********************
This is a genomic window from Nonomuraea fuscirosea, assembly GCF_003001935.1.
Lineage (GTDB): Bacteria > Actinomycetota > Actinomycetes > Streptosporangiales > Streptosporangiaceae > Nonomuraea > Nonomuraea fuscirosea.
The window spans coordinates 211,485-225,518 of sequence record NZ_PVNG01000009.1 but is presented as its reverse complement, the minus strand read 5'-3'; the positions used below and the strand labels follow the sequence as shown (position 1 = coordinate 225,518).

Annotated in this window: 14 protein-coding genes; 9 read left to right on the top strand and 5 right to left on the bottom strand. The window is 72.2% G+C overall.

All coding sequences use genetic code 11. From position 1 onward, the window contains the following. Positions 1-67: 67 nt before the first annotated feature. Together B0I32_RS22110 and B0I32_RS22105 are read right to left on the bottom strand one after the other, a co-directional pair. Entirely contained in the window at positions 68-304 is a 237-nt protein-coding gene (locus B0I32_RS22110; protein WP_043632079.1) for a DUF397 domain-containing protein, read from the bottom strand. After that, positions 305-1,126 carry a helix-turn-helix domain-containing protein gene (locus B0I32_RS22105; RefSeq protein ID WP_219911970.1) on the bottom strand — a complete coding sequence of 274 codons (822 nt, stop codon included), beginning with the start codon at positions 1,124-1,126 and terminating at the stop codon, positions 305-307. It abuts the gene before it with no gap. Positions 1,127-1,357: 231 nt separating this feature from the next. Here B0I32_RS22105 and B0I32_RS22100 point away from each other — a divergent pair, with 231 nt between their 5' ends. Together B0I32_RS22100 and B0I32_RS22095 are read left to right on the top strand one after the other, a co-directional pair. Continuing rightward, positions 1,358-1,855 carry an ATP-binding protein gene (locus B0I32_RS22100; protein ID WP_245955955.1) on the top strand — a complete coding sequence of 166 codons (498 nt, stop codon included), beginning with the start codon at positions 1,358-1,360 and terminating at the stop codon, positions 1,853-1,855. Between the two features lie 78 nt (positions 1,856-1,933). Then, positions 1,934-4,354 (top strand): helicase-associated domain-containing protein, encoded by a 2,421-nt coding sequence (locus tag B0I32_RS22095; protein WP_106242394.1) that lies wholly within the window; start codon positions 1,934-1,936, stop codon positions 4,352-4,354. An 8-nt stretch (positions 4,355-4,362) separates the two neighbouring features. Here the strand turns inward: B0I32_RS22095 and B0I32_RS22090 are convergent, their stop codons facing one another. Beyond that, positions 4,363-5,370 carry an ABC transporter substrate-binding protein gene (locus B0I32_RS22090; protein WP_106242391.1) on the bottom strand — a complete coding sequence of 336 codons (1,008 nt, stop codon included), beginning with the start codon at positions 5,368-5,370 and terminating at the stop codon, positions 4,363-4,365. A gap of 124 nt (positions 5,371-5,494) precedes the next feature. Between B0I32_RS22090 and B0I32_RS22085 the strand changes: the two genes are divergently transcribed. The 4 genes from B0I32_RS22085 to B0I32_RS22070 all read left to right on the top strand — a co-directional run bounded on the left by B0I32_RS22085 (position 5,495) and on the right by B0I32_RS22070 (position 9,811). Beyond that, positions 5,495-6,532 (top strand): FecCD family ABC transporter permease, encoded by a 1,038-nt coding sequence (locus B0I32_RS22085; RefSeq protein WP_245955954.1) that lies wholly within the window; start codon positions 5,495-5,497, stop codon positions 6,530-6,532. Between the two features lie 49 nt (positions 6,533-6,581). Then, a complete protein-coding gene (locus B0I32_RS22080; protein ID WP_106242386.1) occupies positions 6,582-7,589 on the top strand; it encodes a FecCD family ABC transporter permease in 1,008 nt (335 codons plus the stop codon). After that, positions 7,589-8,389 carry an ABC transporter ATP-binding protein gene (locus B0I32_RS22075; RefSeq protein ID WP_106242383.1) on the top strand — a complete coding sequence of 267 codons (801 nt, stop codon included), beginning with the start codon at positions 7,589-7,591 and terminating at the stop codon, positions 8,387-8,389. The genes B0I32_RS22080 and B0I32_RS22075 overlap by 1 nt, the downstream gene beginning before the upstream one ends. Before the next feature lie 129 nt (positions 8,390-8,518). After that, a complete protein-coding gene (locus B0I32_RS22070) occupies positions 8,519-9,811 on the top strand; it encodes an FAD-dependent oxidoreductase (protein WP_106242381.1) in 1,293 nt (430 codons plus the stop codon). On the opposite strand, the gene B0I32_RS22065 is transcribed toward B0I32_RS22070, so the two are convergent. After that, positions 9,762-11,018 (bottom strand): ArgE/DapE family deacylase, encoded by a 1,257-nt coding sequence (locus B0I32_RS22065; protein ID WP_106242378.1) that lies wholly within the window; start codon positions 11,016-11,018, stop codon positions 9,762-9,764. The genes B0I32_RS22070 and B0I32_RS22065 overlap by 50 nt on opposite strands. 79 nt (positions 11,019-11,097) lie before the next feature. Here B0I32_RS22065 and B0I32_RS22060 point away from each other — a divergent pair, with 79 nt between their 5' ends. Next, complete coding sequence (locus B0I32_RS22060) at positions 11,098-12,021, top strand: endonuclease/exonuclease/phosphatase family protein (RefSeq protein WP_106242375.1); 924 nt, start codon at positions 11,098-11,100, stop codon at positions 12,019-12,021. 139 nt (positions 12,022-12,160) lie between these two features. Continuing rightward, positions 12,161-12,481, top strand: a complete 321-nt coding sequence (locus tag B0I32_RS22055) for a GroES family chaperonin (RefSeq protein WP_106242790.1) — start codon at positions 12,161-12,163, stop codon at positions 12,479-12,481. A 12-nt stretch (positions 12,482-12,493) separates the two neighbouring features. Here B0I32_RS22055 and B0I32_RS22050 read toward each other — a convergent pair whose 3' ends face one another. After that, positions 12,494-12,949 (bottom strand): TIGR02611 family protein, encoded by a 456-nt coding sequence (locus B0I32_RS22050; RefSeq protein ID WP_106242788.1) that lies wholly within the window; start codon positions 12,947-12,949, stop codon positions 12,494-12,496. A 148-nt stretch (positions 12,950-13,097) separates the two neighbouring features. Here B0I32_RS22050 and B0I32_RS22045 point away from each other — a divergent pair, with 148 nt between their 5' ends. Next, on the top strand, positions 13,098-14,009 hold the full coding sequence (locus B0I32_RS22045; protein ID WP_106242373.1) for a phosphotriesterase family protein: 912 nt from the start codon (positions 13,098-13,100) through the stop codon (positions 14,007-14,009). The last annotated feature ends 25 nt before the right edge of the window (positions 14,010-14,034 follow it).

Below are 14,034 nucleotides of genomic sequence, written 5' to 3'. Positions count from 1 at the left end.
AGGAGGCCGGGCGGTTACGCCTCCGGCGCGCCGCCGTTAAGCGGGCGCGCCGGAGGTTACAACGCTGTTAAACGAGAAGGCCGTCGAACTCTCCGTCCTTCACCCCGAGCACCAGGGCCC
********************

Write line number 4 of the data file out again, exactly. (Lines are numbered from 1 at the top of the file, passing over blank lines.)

Annotated in this window: 14 protein-coding genes; 9 read left to right on the top strand and 5 right to left on the bottom strand. The window is 72.2% G+C overall.